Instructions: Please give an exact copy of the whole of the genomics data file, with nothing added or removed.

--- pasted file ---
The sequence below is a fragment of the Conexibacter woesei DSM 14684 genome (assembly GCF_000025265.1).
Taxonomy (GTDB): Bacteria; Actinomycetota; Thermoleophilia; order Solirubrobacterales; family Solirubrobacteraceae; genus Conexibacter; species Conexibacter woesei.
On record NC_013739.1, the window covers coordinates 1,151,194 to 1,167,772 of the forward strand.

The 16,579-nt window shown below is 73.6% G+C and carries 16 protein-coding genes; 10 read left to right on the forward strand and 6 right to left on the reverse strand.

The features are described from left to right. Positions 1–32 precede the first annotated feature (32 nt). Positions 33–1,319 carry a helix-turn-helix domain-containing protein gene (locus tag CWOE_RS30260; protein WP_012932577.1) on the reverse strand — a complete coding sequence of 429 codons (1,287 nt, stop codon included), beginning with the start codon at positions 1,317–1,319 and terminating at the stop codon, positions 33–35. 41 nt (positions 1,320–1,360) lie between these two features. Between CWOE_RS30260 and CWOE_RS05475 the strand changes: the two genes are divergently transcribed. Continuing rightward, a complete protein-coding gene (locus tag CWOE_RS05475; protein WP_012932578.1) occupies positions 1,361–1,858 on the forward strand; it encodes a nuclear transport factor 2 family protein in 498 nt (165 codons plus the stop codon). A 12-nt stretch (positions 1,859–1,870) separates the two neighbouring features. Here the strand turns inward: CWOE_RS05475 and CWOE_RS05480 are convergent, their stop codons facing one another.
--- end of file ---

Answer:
The sequence below is a fragment of the Conexibacter woesei DSM 14684 genome (assembly GCF_000025265.1).
Taxonomy (GTDB): Bacteria; Actinomycetota; Thermoleophilia; order Solirubrobacterales; family Solirubrobacteraceae; genus Conexibacter; species Conexibacter woesei.
On record NC_013739.1, the window covers coordinates 1,151,194 to 1,167,772 of the forward strand.

The 16,579-nt window shown below is 73.6% G+C and carries 16 protein-coding genes; 10 read left to right on the forward strand and 6 right to left on the reverse strand.

The features are described from left to right. Positions 1–32 precede the first annotated feature (32 nt). Positions 33–1,319 carry a helix-turn-helix domain-containing protein gene (locus tag CWOE_RS30260; protein WP_012932577.1) on the reverse strand — a complete coding sequence of 429 codons (1,287 nt, stop codon included), beginning with the start codon at positions 1,317–1,319 and terminating at the stop codon, positions 33–35. 41 nt (positions 1,320–1,360) lie between these two features. Between CWOE_RS30260 and CWOE_RS05475 the strand changes: the two genes are divergently transcribed. Continuing rightward, a complete protein-coding gene (locus tag CWOE_RS05475; protein WP_012932578.1) occupies positions 1,361–1,858 on the forward strand; it encodes a nuclear transport factor 2 family protein in 498 nt (165 codons plus the stop codon). A 12-nt stretch (positions 1,859–1,870) separates the two neighbouring features. Here the strand turns inward: CWOE_RS05475 and CWOE_RS05480 are convergent, their stop codons facing one another.